But in keeping with recent tradition, less and less of the parade was shown to TV viewers, as minutes once devoted to those high school and college marching bands, floats, and giant balloons were replaced by the increasing prominence of the networks’ talking heads; lengthy appearances by special guests promoting their latest movies or shows—most egregiously by an extended and gratuitous appearance by ancient TV has-been Ed Asner on CBS; and preempted, seemingly every five minutes, by dense thickets of commercials, all pitching holiday sales and products. Meanwhile, the actual parade meandered by just over the shoulders of the talking heads, largely unseen by those who’d tuned in to see it.

Bands, Broadway show ensembles and floats all got about 30-second soundbites, max. Noticeably, corporate-sponsored floats featuring bigger logos than ever and attracted most of the attention and kudos from the scripted MSM blow-dries. And most of the massive balloons pitched, albeit sometimes indirectly, upcoming NBC holiday specials, commercial products, or Hollywood studios with new movies to promote—all of which were written into the impeccably coiffed and grossly overpaid commentators’ scripts as well.

In short, that once-beloved Macy’s Thanksgiving Day Parade has been transformed over the years into its present incarnation as the nation’s most massive, colorful, and expensive annual infomercial. Its goal is no longer to entertain and delight. The parade now exists solely to flog listeners and kids alike into launching the traditional, annual consumer holiday overspending spree as early as possible, hopefully commencing directly after that last piece of Thanksgiving pumpkin pie is consumed.

Gone entirely are the once genuine feelings of Thanksgiving and Christmas in this increasingly sad, annoying event. And there’s no better example of this than the caboose-like appearance of Santa Claus, whose person and sleigh mark the end of the parade. These days, we’re lucky if we see much of Santa at all. He’s briefly noted, but his appearance on a gigantic, elaborate, toy-loaded sleigh now generally serves as the closing image of the parade, run beneath the rapidly scrolling production credits that nobody can read anyway.

Santa and his sleigh have become just another visual meme to remind people of why they’re heading for Macy’s et. al., which, of course, also secularizes Christmas. We are encouraged to forget about the real Reason for the Season to follow the exploits of the fellow once known as benevolent Saint Nick. He’s now the Jolly Old Elf, the crassly commercialized reanimation of the portly fellow who initially showed up in the still beloved poem, “The Night Before Christmas. Mr. S. Claus 2012 is now the Pied Piper of holiday retail, goading kids who visit him to goad their parental units to head off annually to the local mega-mall and at incur least six months of time payments at high interest rates, all of which most Americans are increasingly unable to afford.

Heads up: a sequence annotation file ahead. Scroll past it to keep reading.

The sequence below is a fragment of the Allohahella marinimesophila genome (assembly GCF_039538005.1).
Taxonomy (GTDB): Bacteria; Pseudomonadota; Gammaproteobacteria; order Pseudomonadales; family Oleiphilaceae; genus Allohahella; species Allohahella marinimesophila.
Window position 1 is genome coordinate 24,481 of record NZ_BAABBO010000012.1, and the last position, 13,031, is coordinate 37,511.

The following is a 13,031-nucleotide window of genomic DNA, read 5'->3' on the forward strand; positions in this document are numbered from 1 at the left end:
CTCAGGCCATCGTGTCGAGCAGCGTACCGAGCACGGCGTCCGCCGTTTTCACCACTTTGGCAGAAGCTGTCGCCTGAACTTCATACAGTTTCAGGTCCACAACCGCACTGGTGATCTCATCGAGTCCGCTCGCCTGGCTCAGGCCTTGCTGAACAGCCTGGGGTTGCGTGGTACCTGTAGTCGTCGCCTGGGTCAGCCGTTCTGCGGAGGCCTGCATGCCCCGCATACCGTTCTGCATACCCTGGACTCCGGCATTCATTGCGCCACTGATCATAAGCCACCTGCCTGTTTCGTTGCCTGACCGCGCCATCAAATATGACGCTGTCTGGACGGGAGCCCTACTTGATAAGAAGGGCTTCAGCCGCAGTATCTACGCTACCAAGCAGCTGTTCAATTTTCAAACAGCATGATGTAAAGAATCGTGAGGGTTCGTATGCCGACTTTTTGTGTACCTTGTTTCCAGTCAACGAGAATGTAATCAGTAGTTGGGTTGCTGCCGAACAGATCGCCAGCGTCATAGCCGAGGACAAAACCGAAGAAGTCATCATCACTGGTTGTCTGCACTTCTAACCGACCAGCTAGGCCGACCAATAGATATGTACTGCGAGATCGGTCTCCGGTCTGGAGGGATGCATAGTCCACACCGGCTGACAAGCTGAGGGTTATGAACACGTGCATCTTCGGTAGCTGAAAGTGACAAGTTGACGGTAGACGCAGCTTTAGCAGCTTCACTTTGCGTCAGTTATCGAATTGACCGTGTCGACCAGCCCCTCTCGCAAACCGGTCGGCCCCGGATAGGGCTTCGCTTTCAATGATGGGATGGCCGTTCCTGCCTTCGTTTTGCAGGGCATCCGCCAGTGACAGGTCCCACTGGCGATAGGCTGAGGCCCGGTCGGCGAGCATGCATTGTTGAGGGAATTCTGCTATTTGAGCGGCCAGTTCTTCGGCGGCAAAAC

Black Friday crowds at Macy’s flagship store last week. Thanksgiving Parade: mission accomplished! (AP)

You think the Prudent Man is vexed at what this televised TV parade has become. Check out a few (unedited) comments from folks who joined us here in Communities’ TV Den column for a live chat during last Thursday’s event:

“We really would like to see the parade and not a talk show, go get on a talk show, if you need to interview all these celebrities because it is not about them but the many different high schools and colleges that got invited to march in the parade this is a big day for them and the parents that sent their children would like to see them. This is parade coverage was a disappointment.” 

“Really disappointed…..commercials, interviews and entertianers…….where are the floats, balloons and marching bands! I switched channels and watched cartoons.”

“I am very disappointed in CBS’s coverage of the parade, its all talk and artist performances - the only balloons I am seeing are the few inches above the hosts. Hopefully NBC will be better.”  

“Nope, just as bad” 

Commenters were also irritated—as were we—that NBC’s vaguely promised Internet stream of the parade turned out to be nonexistent. (Although a few intrepid live-chat participants were able to find obscure and intermittent streams via third-party sites.)

No doubt you’ve gotten our point here as well as the point made by those who participated in our live Parade chat.. This is actually a bigger story than it might initially appear to be, symbolizing the increasing moral and economic stupidity of a retail sector that depends on roughly the final 60 days of the year for nearly the entirety of its annual profits; the endgame of a political sector that seems bent on crushing the spirit, the morality, and the religiosity out of traditional holidays; and, alas, the gullible public which, via succumbing to guilt-induced family budget busting, continues to overspend and overuse credit on meaningless gestures meant to replace family love.